Intellectual property plays an integral role in franchise agreements and a franchisor’s objective is always to protect the various types of intellectual property and brand value attached to their business. Breach of franchise agreements may risk infringement and therefore, in such cases, it becomes essential for a franchisor to claim relief from the courts. The Food and Beverage Industry relies immensely on their trade marks, trade secrets and brand image and given the risks associated with public health and safety attached, franchisors also have to ensure that standards are being maintained and regulations are being followed.
In the case of M/S Copenhagen Hospitality and Retails & Ors. v. M/S A.R. Impex & Ors., the Plaintiffs sought relief against the Defendants for breach of their franchise agreement claiming trademark infringement, passing off, infringement of copyright, trade dress, breach of confidentiality and misappropriation of trade secrets.
The Plaintiff is the owner of the pizzeria La Pino’z and has around 175 franchised outlets in India. In April 2021 they were informed that the hoardings and display boards of most of their franchise outlets in Ahmedabad were being removed and replaced with “LA MILANO PIZZERIA” with a similar logo as that of the Plaintiff’s. Upon investigation, they found the Defendant to be in violation of their master franchise agreement wherein the Plaintiff and the Defendant had agreed to operate and manage the “LA PINO’Z PIZZA” franchise and sub-franchise in the state of Gujarat. The Defendant had replaced the name from “LA PINO’Z PIZZA” to “LA MILANO PIZZERIA” and was creating a deceptively similar brand as that of the Plaintiff’s by using identical/similar branding products and marketing tools, including the menu and the names of their pizzas.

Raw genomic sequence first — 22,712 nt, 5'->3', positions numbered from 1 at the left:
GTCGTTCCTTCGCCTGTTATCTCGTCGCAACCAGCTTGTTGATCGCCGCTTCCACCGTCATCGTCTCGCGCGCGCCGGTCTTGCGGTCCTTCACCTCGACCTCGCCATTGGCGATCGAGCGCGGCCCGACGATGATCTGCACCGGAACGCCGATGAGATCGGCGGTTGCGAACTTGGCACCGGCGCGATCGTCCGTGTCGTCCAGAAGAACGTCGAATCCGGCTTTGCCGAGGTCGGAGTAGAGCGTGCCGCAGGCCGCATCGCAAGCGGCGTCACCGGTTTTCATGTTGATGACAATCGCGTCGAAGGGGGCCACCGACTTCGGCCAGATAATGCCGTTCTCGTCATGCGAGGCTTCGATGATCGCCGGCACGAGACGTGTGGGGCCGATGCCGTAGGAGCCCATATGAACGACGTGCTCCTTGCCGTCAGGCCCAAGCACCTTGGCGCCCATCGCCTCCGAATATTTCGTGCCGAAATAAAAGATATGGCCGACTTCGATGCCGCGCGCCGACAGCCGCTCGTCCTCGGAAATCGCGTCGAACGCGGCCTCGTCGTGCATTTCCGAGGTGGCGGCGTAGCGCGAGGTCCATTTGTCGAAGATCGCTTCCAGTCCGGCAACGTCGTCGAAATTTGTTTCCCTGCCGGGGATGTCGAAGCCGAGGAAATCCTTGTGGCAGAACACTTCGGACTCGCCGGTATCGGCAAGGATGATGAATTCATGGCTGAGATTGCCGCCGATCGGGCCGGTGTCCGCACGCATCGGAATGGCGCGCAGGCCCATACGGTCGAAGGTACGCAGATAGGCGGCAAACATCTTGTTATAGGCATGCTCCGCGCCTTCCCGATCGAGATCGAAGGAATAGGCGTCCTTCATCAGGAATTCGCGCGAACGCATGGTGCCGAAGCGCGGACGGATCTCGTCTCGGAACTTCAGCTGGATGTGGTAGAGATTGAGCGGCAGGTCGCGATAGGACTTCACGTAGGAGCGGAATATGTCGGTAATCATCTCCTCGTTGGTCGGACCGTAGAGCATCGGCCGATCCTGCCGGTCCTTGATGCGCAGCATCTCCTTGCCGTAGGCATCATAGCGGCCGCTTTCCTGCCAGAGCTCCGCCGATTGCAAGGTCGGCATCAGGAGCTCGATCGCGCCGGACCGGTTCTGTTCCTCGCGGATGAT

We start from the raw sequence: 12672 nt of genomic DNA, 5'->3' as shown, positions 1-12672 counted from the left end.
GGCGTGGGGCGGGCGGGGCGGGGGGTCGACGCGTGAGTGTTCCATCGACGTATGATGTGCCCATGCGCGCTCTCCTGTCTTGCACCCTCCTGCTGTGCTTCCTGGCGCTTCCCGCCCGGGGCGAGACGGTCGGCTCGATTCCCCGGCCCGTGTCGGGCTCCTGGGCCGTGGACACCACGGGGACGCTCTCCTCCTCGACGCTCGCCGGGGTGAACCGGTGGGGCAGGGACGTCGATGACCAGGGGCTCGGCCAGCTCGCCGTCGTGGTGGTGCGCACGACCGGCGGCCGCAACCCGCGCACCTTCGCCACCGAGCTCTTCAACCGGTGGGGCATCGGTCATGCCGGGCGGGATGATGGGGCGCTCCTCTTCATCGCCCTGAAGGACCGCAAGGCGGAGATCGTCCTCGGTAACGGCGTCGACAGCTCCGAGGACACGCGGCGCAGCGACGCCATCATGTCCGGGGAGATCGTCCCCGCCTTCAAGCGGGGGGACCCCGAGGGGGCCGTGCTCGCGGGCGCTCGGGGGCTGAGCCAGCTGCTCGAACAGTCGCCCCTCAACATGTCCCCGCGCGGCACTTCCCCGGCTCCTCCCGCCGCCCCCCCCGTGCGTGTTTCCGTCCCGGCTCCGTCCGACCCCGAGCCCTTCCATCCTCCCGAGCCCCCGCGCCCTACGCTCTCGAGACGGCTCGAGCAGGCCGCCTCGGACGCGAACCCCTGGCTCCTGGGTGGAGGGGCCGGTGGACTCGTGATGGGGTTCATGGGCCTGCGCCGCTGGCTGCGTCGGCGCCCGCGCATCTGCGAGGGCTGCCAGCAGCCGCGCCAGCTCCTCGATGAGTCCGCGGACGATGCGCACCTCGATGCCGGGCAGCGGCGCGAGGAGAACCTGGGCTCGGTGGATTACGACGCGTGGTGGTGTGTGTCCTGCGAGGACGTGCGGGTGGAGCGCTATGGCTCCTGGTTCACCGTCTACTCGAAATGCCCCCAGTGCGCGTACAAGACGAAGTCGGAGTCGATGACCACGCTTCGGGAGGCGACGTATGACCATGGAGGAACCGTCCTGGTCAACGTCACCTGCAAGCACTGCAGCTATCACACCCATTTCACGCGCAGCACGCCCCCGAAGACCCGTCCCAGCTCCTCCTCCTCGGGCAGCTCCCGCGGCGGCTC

The Plaintiff provided evidence to prove that the Defendant was passing off his goods, services and business as that of the Plaintiff’s. With regards to the menu for instance, “SPRING BLING”, “LOVER DELIGHT”, “BURN TO HECK” “AMERICAN RETREAT”, “MILANO RETREAT” and “7 CHEESY/CHEESE7” were deceptively similar names to the Plaintiff’s pizzas on their take-away menu. In fact, the Plaintiff even alleged that the Defendant was using the same oregano and chilli flake packaging as that of the La Pino’z brand. The Plaintiff also contended that the Defendant was using social media and was continuing to operate the social media handles of the Plaintiff even after violating the master franchise agreement and opening their own pizzeria.
In view of the evidence in favour of the Plaintiff, the Delhi High Court decided that they had made out a prima facie case in their favour and that they would suffer irreparable harm if relief was not granted. The Court restrained the Defendants from infringing the Plaintiff’s registered mark and “from selling the pizzas under the impugned names SPRING BLING, LOVERS DELIGHT, BURN TO HECK, AMERICAN RETREAT, MILANO RETREAT and 7 CHEESY/CHEESE 7, which is infringing the Plaintiffs' registered trade marks SPRING FLING, LOVERS BITE, BURN TO HELL and ENGLISH RETREAT, and misuse Plaintiff's product names/marks LAS VEGAS RETREAT, CHICAGO RETREAT and CHEESY 7.” In addition, the Court also restrained the Defendants from using the Plaintiff’s proprietary products, accessing the Plaintiff’s social media accounts or any websites and even using the trademark “LA PINO’Z PIZZA'' in any derogatory manner or in any public or private communication.
Intellectual property carries immense value for brand owners, especially franchisors. Trademark/copyright infringement in such cases becomes a matter where violation of intellectual property rights also involves violation of contractual obligations as well. The Defendant in this case was found in violation of the master franchise agreement and the Court in this decision has rightly exercised its discretion to find in favour of the Plaintiff, striking down such blatant infringement.